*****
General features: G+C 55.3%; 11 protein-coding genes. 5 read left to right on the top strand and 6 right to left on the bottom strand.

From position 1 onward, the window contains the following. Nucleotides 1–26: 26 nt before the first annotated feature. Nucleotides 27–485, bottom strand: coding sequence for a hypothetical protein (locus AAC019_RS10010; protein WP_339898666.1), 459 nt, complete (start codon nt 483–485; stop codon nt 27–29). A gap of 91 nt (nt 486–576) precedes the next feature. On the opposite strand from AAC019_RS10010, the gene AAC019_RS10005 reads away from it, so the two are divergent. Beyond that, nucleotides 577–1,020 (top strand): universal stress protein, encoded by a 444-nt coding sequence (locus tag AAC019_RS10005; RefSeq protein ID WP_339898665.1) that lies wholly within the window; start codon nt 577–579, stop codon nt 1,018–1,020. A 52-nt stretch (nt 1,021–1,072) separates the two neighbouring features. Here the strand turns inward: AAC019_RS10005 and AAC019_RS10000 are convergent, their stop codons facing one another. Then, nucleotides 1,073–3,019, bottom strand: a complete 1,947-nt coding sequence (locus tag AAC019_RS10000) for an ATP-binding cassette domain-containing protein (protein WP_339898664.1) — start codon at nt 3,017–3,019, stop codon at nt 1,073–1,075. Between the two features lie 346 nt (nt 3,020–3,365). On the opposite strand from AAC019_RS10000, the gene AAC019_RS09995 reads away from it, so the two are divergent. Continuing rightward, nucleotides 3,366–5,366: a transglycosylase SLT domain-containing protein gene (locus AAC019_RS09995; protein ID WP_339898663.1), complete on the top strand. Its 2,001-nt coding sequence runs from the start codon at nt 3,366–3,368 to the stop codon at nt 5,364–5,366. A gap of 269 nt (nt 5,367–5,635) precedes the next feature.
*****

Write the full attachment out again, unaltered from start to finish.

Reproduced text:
General features: G+C 55.3%; 11 protein-coding genes. 5 read left to right on the top strand and 6 right to left on the bottom strand.

From position 1 onward, the window contains the following. Nucleotides 1–26: 26 nt before the first annotated feature. Nucleotides 27–485, bottom strand: coding sequence for a hypothetical protein (locus AAC019_RS10010; protein WP_339898666.1), 459 nt, complete (start codon nt 483–485; stop codon nt 27–29). A gap of 91 nt (nt 486–576) precedes the next feature. On the opposite strand from AAC019_RS10010, the gene AAC019_RS10005 reads away from it, so the two are divergent. Beyond that, nucleotides 577–1,020 (top strand): universal stress protein, encoded by a 444-nt coding sequence (locus tag AAC019_RS10005; RefSeq protein ID WP_339898665.1) that lies wholly within the window; start codon nt 577–579, stop codon nt 1,018–1,020. A 52-nt stretch (nt 1,021–1,072) separates the two neighbouring features. Here the strand turns inward: AAC019_RS10005 and AAC019_RS10000 are convergent, their stop codons facing one another. Then, nucleotides 1,073–3,019, bottom strand: a complete 1,947-nt coding sequence (locus tag AAC019_RS10000) for an ATP-binding cassette domain-containing protein (protein WP_339898664.1) — start codon at nt 3,017–3,019, stop codon at nt 1,073–1,075. Between the two features lie 346 nt (nt 3,020–3,365). On the opposite strand from AAC019_RS10000, the gene AAC019_RS09995 reads away from it, so the two are divergent. Continuing rightward, nucleotides 3,366–5,366: a transglycosylase SLT domain-containing protein gene (locus AAC019_RS09995; protein ID WP_339898663.1), complete on the top strand. Its 2,001-nt coding sequence runs from the start codon at nt 3,366–3,368 to the stop codon at nt 5,364–5,366. A gap of 269 nt (nt 5,367–5,635) precedes the next feature.